Metaphors on Women in Academia: A Review of the Literature, 2004-2013

Stephen Bates, Laura Jenkins, Fran Amery, H Savigny

Research output: Chapter in Book/Report/Conference proceedingChapter (peer-reviewed)peer-review

4 Citations (Scopus)
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We evaluate the use of metaphors in academic literature on women in academia. Utilizing the work of Liisa Husu (2001) and the concept of intersectionality, we explore the ways in which notions of structure and/or agency are reflected in metaphors and the consequences of this.

The research comprised an analysis of 113 articles on women in academia and a sub-analysis of 17 articles on women in Political Science published in academic journals between 2004 and 2013.

In the case of metaphors about academic institutions, the most popular metaphors are the glass ceiling, the leaky pipeline and the old boys’ network, and, in the case of metaphors about women academics, strangers/outsiders and mothers/housekeepers.

Usage of metaphors in the literature analyzed suggests that the literature often now works with a more nuanced conception of the structure/agency problematic than at the time Husu was writing: instead of focusing on either structures or agents in isolation, the literature has begun to look more critically at the interplay between them, although this may not be replicated at a disciplinary level.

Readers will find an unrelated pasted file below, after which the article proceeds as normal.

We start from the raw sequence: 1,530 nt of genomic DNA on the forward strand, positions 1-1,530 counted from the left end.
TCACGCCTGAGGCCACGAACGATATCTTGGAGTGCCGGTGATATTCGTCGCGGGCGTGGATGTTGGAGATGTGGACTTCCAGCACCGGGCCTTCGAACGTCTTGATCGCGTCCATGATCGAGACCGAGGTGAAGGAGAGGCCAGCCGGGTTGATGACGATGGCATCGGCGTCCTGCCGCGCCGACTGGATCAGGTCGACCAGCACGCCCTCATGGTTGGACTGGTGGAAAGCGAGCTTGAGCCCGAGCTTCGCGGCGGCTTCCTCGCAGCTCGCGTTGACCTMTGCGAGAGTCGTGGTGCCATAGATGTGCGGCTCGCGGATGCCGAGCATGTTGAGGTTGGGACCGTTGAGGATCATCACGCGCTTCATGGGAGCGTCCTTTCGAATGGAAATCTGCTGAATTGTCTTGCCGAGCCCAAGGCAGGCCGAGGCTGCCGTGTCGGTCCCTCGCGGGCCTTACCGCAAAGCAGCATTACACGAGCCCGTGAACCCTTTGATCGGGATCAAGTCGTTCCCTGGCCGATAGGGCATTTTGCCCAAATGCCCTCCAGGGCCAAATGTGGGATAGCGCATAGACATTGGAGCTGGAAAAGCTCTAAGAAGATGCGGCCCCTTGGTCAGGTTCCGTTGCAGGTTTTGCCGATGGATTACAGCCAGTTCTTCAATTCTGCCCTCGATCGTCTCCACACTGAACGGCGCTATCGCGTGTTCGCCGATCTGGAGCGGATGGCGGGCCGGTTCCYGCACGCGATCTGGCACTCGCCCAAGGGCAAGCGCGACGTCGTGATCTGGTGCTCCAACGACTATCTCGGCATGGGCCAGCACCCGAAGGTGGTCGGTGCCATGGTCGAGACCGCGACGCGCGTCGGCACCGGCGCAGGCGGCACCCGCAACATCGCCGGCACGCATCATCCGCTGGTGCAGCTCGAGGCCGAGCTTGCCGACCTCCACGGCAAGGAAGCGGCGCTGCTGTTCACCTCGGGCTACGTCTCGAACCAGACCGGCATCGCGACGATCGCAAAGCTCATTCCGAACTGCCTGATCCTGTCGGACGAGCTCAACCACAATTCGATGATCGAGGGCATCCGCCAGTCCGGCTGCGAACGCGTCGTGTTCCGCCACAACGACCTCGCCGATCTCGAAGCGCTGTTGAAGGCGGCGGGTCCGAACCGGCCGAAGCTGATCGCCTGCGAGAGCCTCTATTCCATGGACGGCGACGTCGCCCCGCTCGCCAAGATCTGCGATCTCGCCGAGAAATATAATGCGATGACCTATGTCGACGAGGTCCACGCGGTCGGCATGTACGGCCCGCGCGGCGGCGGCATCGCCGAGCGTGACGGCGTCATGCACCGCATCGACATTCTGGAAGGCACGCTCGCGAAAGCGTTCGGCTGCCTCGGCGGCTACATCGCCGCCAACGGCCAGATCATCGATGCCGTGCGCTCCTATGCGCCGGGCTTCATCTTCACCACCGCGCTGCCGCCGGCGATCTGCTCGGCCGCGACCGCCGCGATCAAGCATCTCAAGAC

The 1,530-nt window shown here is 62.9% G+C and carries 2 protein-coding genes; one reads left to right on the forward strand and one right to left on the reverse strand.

We highlight the potential benefits of interdependent metaphors which are able to reflect more fully the structurally-situated nature of (female) agency. These metaphors, while recognizing the (multiple and intersecting) structural constraints that women may face both within and outwith the academy, are able to capture more fully the different forms female power and agency can take. Consequently, they contribute both to the politicization of problems that female academics may face and to the stimulation of collective responses for a fairer and better academy.
Original languageEnglish
Title of host publicationAdvances in Gender Research
Subtitle of host publication At the Center: Feminism, Social Science and Knowledge
ISBN (Electronic)978-1-78560-079-1
Publication statusPublished - 20 Aug 2015

Bibliographical note

Series ISSN: 1529-2126


  • female agency
  • intersectionality
  • metaphors
  • women in academia
  • women in political science


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